(*) Truth be told, this analysis is incomplete if you don't factor the opportunity cost of liquidating your setup and selling the hardware on eBay. The decision to do that may or may not make sense depending on your personal present value of cash money and the anticipated resell value of hardware. Anyway, if you decide to liquidate you should do it sooner rather than later, and maybe sell it to some other sucker who wants to get in the mining game (sort of like the GPU ponzi scheme). My psychic powers predict a huge glut of graphic cards hitting eBay in about 6 months time - that's what under 1$ prices or ASICs or both can do.
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September 27, 2011, 12:16:35 PM
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In other words, it doesn't make sense to mine if you are losing money doing it.
Sorry, BitMagic, but it looks like today is your day to be the idiot.  There are many reasons to participate in the experiment called BitCoin besides making money, and these alternate reasons are perfectly valid and make sense.  Just because it doesn't make sense TO YOU with YOUR value system and needs RIGHT NOW, doesn't mean it doesn't make sense to others.

In fact, for most of bitcoin's existence, mining has not been immediately profitable, and the past few months are an anomaly.  I don't know how you can be here and not have noticed that bitcoin was primarily designed to facilitate freedom and privacy in financial matters, not as a way to make money by mining.   Ironically, it's because of the early miners that mined when it didn't "make sense" that you are now here, loudly advertising your ignorance by saying it doesn't make sense to mine if you can't make an immediate profit.  I give away money all the time, and I suppose that doesn't make sense to you, either: it's called donating.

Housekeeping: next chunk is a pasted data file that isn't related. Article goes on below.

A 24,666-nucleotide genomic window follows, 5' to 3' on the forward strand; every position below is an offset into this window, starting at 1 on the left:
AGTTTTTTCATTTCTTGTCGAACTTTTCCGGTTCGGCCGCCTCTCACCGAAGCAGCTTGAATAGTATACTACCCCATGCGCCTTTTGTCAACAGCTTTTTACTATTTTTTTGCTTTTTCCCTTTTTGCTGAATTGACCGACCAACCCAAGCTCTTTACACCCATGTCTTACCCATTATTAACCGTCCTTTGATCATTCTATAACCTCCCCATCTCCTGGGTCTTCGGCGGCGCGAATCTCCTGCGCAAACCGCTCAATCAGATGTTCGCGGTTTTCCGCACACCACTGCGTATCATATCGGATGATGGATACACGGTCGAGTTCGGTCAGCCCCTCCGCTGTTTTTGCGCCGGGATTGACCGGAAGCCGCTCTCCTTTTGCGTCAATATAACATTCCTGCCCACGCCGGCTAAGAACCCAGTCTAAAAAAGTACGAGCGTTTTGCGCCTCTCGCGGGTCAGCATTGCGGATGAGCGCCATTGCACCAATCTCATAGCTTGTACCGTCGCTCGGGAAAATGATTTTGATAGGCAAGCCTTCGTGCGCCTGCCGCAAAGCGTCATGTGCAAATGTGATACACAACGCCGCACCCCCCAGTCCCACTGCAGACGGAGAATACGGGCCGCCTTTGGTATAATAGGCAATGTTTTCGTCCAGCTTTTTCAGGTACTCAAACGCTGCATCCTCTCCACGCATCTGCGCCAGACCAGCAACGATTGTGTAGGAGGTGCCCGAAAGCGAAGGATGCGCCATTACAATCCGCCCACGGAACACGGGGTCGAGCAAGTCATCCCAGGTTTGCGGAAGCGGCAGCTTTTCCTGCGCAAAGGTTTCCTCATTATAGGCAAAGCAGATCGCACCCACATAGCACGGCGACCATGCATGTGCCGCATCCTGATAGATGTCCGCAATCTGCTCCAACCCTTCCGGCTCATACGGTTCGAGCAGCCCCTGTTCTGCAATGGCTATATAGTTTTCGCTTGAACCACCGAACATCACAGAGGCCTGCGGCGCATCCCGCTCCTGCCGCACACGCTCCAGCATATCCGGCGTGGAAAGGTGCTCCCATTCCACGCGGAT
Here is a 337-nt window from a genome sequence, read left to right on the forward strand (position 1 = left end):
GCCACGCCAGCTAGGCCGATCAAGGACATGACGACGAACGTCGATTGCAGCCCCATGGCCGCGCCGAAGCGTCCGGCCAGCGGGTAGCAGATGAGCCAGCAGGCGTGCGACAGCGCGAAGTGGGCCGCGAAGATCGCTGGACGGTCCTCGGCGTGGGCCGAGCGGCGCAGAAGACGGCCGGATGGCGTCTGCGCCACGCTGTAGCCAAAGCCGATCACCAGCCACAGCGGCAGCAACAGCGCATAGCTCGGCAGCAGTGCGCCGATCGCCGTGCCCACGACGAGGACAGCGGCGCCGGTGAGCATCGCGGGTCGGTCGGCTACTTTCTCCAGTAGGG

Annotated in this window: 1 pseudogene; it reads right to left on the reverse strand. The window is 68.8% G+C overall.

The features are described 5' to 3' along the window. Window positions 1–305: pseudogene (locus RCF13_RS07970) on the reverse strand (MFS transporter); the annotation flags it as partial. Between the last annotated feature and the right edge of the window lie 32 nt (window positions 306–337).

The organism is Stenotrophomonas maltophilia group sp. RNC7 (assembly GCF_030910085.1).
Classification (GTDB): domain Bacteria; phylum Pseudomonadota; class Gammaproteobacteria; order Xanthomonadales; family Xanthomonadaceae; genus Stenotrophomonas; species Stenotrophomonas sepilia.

If all you want to do is safely invest USD with a guaranteed short-term return, go buy a treasury bond, and stop using 15 point bold font to annoy us with your myopic viewpoints.
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September 27, 2011, 12:27:33 PM
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Yes, people keep talking about rational actors, but you can't think sensibly about rationality until you've pinned down the goals.  The implicit goal when someone talks about rationality in this forum is fiscal acquisition, but that is a bit silly.  There are people who are going to mine bitcoin even if the exchange rate is 1c/BTC, because they like the idea.  On the other hand, such people are less likely to dump all the BTC they mine into an exchange for fiat currency.
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September 27, 2011, 12:48:45 PM
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I think the high volatility is the primary obstacle to the wider adoption of bitcoin, and the primary reason I speculate is to help reduce exchange volatility.  I'm happiest when I see that one of my buy or sell orders was partially filled before the market switched directions, meaning that I "shaved the peak", so to speak, off the market rally or the drop.

Boring though it may be, I hope the market stagnates between $4.80 and $5.20 for the next few weeks to months, and allows developers and users to get a taste of price stability.
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September 27, 2011, 12:56:03 PM
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I witnessed a dead cat bouncing once.  Quite impressive.  I didn't even know this english expression at that time and I thought it was surnatural or something.  I think I saw it bouncing on the road at least ten times.  I thought it would go on forever and I actually didn't see it stop as I had to leave the place.